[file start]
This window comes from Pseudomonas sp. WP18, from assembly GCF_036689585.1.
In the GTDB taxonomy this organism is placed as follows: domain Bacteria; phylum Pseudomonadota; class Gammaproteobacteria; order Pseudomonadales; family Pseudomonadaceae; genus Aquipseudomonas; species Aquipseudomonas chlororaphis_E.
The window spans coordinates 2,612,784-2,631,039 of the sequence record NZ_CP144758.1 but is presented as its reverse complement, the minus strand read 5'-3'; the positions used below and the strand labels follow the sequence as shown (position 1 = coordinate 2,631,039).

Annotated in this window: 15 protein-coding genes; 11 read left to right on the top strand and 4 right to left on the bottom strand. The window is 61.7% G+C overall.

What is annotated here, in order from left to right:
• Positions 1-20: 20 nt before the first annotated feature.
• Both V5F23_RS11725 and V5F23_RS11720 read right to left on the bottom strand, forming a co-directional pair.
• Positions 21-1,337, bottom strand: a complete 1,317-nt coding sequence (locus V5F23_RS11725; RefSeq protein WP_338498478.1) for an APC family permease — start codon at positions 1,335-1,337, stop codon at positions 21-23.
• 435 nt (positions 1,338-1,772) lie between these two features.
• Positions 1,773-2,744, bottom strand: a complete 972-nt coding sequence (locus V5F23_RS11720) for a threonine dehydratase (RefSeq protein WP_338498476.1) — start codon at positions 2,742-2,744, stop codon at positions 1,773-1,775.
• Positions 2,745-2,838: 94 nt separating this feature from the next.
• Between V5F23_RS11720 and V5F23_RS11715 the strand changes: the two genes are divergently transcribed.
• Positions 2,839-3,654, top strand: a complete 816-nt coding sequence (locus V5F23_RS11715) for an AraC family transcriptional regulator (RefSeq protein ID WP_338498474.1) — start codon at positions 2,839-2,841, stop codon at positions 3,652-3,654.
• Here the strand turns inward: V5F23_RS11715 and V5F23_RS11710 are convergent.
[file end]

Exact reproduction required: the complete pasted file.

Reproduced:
This window comes from Pseudomonas sp. WP18, from assembly GCF_036689585.1.
In the GTDB taxonomy this organism is placed as follows: domain Bacteria; phylum Pseudomonadota; class Gammaproteobacteria; order Pseudomonadales; family Pseudomonadaceae; genus Aquipseudomonas; species Aquipseudomonas chlororaphis_E.
The window spans coordinates 2,612,784-2,631,039 of the sequence record NZ_CP144758.1 but is presented as its reverse complement, the minus strand read 5'-3'; the positions used below and the strand labels follow the sequence as shown (position 1 = coordinate 2,631,039).

Annotated in this window: 15 protein-coding genes; 11 read left to right on the top strand and 4 right to left on the bottom strand. The window is 61.7% G+C overall.

What is annotated here, in order from left to right:
• Positions 1-20: 20 nt before the first annotated feature.
• Both V5F23_RS11725 and V5F23_RS11720 read right to left on the bottom strand, forming a co-directional pair.
• Positions 21-1,337, bottom strand: a complete 1,317-nt coding sequence (locus V5F23_RS11725; RefSeq protein WP_338498478.1) for an APC family permease — start codon at positions 1,335-1,337, stop codon at positions 21-23.
• 435 nt (positions 1,338-1,772) lie between these two features.
• Positions 1,773-2,744, bottom strand: a complete 972-nt coding sequence (locus V5F23_RS11720) for a threonine dehydratase (RefSeq protein WP_338498476.1) — start codon at positions 2,742-2,744, stop codon at positions 1,773-1,775.
• Positions 2,745-2,838: 94 nt separating this feature from the next.
• Between V5F23_RS11720 and V5F23_RS11715 the strand changes: the two genes are divergently transcribed.
• Positions 2,839-3,654, top strand: a complete 816-nt coding sequence (locus V5F23_RS11715) for an AraC family transcriptional regulator (RefSeq protein ID WP_338498474.1) — start codon at positions 2,839-2,841, stop codon at positions 3,652-3,654.
• Here the strand turns inward: V5F23_RS11715 and V5F23_RS11710 are convergent.